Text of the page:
I am trying to wrap my head around methodological issues while constructing a predictive model.
The predictive model was developed following the Tripod guidelines. It has a defined use-case. An ordinal logistic regression model was chosen and the outcome variable defined based on subject matter knowledge of clinical collaberators without “looking at the data”. The included covariates where chosen based on subject matter knowledge, and respecting the number of candidate parameters the data could support.
Now I have fit a tentative ordinal model. Examining the residuals, there are some covariates which show strong evidence of not following the proportional odds assumption. However, most of the variables are binary, 0 and 1 which I feel may affect the interpretation of the importance of this violation. I am also aware that there is a literature regarding the proportional hazards assumption, and that violations of this may not matter. I am therefore curious how I should proceed, when I have already chosen the model and the variables, but now find violations.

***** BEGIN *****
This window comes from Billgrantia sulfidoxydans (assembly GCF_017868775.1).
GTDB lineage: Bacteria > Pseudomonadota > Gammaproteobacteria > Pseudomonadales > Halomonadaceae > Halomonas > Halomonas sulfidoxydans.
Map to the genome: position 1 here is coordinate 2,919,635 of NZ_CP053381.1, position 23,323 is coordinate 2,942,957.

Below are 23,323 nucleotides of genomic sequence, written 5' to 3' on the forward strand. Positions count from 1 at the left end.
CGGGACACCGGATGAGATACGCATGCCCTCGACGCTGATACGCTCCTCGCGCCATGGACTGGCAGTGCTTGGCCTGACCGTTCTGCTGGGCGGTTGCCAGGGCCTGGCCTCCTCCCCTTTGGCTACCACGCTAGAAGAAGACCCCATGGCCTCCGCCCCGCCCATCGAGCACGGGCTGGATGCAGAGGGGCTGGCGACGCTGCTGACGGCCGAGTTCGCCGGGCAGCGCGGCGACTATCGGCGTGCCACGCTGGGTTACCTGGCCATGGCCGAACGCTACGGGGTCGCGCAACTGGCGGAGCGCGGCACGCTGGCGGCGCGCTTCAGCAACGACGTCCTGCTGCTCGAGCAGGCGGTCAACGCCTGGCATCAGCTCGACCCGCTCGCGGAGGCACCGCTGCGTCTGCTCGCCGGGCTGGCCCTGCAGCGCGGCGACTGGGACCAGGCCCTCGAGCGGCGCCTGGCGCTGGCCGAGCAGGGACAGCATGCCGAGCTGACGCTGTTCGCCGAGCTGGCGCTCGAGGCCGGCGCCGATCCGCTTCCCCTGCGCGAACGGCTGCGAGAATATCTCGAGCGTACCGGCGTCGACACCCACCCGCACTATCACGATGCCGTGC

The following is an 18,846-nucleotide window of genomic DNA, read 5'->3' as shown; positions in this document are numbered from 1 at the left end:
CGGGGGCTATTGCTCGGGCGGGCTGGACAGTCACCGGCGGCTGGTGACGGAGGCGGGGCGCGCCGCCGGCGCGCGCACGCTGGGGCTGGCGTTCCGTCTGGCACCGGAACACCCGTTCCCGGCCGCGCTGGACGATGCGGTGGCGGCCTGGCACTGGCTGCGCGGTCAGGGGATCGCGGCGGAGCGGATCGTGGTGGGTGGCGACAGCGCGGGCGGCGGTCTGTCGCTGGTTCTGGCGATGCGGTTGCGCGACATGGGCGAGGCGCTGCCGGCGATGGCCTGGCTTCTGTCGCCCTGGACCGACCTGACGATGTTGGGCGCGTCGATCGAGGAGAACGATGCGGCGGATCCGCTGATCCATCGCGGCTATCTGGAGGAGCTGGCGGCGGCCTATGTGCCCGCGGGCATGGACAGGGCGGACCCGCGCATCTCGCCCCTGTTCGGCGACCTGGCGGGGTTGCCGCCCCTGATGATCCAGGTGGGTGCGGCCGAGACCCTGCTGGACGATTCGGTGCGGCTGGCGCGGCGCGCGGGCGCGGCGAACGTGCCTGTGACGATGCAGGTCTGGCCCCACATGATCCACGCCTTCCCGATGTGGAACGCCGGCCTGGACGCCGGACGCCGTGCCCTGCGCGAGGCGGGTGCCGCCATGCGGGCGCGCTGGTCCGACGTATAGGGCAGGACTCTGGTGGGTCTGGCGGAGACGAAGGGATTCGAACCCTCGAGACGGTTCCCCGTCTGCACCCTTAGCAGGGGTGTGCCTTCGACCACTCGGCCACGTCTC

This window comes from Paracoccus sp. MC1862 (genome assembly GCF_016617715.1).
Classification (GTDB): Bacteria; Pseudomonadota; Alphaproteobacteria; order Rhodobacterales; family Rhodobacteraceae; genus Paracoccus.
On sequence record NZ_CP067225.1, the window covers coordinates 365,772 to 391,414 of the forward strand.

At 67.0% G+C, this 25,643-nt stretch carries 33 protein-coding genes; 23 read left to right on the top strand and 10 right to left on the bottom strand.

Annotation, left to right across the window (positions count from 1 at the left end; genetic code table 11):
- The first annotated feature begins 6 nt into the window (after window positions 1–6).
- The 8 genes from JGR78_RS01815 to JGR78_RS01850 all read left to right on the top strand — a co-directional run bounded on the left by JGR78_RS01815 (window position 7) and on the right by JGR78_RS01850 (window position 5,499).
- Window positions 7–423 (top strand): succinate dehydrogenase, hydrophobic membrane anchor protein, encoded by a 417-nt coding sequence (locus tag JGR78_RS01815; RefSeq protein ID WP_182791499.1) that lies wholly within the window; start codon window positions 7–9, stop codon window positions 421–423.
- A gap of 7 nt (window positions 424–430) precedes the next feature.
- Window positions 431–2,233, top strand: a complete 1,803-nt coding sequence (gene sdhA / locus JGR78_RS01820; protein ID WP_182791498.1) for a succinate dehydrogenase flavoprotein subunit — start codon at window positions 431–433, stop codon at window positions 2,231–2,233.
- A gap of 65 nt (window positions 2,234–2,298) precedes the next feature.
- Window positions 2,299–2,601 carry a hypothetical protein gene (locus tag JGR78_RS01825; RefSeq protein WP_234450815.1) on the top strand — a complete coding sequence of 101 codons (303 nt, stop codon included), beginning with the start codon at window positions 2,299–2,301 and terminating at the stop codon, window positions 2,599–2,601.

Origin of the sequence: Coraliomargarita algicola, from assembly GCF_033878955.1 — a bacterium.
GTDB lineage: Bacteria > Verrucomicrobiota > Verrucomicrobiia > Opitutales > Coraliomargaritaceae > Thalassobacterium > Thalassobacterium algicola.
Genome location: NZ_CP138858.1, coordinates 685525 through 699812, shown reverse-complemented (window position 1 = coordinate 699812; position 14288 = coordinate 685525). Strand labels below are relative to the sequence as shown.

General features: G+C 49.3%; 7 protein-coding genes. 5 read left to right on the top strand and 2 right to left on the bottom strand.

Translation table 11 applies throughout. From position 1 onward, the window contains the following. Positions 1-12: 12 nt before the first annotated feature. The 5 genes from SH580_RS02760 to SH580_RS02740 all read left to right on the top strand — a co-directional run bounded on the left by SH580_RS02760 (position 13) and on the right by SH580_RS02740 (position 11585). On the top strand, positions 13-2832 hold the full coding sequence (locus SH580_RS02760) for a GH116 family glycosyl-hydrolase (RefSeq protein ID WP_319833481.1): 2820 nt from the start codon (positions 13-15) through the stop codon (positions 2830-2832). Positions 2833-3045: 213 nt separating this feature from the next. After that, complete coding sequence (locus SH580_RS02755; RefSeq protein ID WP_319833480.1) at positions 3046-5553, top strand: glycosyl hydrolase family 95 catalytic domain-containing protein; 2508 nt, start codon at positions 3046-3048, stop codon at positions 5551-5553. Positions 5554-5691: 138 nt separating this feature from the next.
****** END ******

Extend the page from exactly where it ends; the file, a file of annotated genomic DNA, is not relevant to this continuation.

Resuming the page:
Specifically when I do not believe the violations have any real significance to the model performance. Here I show the calibration plots for the first, second and third outcomes. The third outcome is rare, and I am not surprsied it performs relatively poorly. The overall model seems to perform well. How to I reconcile violations of assumptions with this fact?